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Fertility rates in the United States declined 2% from 60.3 to 59.1 births per 1000 women between 2017 and 2018, according to the latest data from the CDC.
Birth rates declined across all 3 of the largest racial and ethnic groups (non-Hispanic white, non-Hispanic black, and Hispanic) in the United States during this period, according to the report from the CDC’s National Center for Health Statistics. The report, which used data from US birth certificates, found that birth rates among teens also declined 7% from 18.8 to 17.4 births per 1000 females aged 15 to 19 years. Both the overall and teen US birth rates reached record lows in 2018, according to the authors.
A trend toward earlier deliveries also continued with the percentage of preterm births occurring at less than 37 weeks growing from 9.93% in 2017 to 10.02% in 2018, and the percentage of births occurring between 37 to 38 weeks growing from 26% to 26.53%. Non-Hispanic black mothers experienced higher rates of birth before 37 weeks (14.13%) compared with non-Hispanic white (9.09%) and Hispanic mothers (9.73%) in 2018.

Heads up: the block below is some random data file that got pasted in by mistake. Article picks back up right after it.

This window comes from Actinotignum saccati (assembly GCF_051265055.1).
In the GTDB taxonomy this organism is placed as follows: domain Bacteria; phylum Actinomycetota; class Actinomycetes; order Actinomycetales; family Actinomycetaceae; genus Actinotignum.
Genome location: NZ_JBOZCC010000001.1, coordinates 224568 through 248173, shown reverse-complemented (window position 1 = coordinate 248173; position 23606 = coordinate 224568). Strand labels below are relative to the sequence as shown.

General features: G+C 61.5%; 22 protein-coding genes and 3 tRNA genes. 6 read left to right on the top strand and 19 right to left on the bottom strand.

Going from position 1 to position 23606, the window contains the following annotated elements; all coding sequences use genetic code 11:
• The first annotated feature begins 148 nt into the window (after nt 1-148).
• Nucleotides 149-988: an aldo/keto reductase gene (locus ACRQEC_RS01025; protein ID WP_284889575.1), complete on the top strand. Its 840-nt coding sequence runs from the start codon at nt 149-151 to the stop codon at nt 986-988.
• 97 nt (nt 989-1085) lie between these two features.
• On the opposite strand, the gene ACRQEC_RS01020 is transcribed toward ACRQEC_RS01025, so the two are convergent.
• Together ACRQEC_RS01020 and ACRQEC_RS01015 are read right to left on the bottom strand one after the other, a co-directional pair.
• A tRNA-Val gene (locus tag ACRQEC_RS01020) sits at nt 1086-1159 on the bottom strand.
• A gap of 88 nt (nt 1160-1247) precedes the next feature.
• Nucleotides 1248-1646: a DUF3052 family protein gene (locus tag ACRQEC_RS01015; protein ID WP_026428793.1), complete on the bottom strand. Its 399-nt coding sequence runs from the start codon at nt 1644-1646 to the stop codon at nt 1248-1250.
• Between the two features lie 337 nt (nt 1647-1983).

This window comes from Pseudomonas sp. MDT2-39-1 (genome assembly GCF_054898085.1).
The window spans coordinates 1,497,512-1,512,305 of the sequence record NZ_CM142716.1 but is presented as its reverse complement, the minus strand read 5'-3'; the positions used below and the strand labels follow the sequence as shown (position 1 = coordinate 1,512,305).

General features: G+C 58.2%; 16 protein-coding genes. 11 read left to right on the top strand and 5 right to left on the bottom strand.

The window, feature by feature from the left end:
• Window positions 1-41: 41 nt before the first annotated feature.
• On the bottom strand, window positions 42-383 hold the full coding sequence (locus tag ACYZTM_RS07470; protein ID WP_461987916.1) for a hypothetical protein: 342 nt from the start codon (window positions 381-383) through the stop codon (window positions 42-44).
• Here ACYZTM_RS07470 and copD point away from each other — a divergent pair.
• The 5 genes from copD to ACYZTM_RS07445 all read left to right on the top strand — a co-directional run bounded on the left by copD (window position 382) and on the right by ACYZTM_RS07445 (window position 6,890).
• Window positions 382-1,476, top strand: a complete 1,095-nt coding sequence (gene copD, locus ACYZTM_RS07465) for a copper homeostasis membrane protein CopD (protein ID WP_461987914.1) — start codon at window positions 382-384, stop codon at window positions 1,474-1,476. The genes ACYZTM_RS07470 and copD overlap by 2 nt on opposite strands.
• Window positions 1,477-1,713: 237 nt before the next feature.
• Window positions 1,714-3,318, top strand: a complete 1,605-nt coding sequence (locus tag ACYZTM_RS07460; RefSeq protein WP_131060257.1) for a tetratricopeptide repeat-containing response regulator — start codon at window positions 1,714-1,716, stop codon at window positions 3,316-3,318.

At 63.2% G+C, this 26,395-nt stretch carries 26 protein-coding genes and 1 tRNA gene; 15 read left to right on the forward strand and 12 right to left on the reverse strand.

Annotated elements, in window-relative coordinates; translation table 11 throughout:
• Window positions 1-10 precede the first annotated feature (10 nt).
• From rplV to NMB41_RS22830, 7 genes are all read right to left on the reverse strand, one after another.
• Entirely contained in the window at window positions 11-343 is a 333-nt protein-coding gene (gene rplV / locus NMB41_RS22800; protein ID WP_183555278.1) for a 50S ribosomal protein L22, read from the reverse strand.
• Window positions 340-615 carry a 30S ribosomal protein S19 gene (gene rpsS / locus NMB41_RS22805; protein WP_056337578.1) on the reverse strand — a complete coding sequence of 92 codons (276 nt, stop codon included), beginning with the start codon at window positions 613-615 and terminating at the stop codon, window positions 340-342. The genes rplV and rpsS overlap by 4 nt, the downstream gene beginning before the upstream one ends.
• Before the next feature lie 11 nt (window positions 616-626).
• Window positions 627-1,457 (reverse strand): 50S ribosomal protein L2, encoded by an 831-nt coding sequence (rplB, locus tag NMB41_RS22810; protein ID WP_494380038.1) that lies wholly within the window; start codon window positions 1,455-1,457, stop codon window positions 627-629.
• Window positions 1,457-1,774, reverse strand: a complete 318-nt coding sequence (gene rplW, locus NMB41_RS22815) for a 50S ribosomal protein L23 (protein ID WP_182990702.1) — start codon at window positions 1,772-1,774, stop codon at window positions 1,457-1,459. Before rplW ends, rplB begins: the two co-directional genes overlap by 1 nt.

The report also found that the percentage of women having a vaginal birth after cesarean delivery increased from 12.8% in 2017 to 13.3% in 2018. These 2018 data marked the third year that nationwide statistics on delivery method were available. The 2003 revision of the US Standard Certificate of Live Birth required states to begin including information on delivery methods, and all states had implemented the change as of 2016, according to the March of Dimes.
The authors note they’ve seen rising national rates of vaginal births after cesarean delivery since the data first became available. A previous 2015 CDC analysis suggested that vaginal deliveries may be associated with less morbidity than repeat cesarean.
Kuehn B. Declining US Fertility. JAMA. 2019;322(10):919. doi:10.1001/jama.2019.13200
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